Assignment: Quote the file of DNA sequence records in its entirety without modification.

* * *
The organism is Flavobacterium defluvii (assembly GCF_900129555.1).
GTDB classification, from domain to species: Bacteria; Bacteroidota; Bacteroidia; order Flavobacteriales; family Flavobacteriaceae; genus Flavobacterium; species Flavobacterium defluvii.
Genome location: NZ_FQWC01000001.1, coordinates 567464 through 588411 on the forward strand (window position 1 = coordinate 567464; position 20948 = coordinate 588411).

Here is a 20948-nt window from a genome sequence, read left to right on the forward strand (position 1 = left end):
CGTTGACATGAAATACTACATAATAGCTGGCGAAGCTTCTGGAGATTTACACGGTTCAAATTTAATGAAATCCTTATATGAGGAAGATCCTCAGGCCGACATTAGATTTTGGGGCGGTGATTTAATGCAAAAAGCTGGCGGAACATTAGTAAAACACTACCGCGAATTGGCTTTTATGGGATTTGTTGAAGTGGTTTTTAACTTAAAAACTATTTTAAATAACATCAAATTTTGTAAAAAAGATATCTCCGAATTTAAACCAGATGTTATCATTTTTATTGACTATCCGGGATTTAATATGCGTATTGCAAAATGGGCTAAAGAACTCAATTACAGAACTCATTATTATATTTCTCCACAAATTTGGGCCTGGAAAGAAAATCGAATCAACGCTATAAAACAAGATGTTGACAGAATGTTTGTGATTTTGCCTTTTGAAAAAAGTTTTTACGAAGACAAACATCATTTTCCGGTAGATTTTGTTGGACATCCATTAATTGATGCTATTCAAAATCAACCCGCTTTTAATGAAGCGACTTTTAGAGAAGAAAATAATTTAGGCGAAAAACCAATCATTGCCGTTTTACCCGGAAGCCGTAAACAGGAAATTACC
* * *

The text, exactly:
The organism is Flavobacterium defluvii (assembly GCF_900129555.1).
GTDB classification, from domain to species: Bacteria; Bacteroidota; Bacteroidia; order Flavobacteriales; family Flavobacteriaceae; genus Flavobacterium; species Flavobacterium defluvii.
Genome location: NZ_FQWC01000001.1, coordinates 567464 through 588411 on the forward strand (window position 1 = coordinate 567464; position 20948 = coordinate 588411).

Here is a 20948-nt window from a genome sequence, read left to right on the forward strand (position 1 = left end):
CGTTGACATGAAATACTACATAATAGCTGGCGAAGCTTCTGGAGATTTACACGGTTCAAATTTAATGAAATCCTTATATGAGGAAGATCCTCAGGCCGACATTAGATTTTGGGGCGGTGATTTAATGCAAAAAGCTGGCGGAACATTAGTAAAACACTACCGCGAATTGGCTTTTATGGGATTTGTTGAAGTGGTTTTTAACTTAAAAACTATTTTAAATAACATCAAATTTTGTAAAAAAGATATCTCCGAATTTAAACCAGATGTTATCATTTTTATTGACTATCCGGGATTTAATATGCGTATTGCAAAATGGGCTAAAGAACTCAATTACAGAACTCATTATTATATTTCTCCACAAATTTGGGCCTGGAAAGAAAATCGAATCAACGCTATAAAACAAGATGTTGACAGAATGTTTGTGATTTTGCCTTTTGAAAAAAGTTTTTACGAAGACAAACATCATTTTCCGGTAGATTTTGTTGGACATCCATTAATTGATGCTATTCAAAATCAACCCGCTTTTAATGAAGCGACTTTTAGAGAAGAAAATAATTTAGGCGAAAAACCAATCATTGCCGTTTTACCCGGAAGCCGTAAACAGGAAATTACC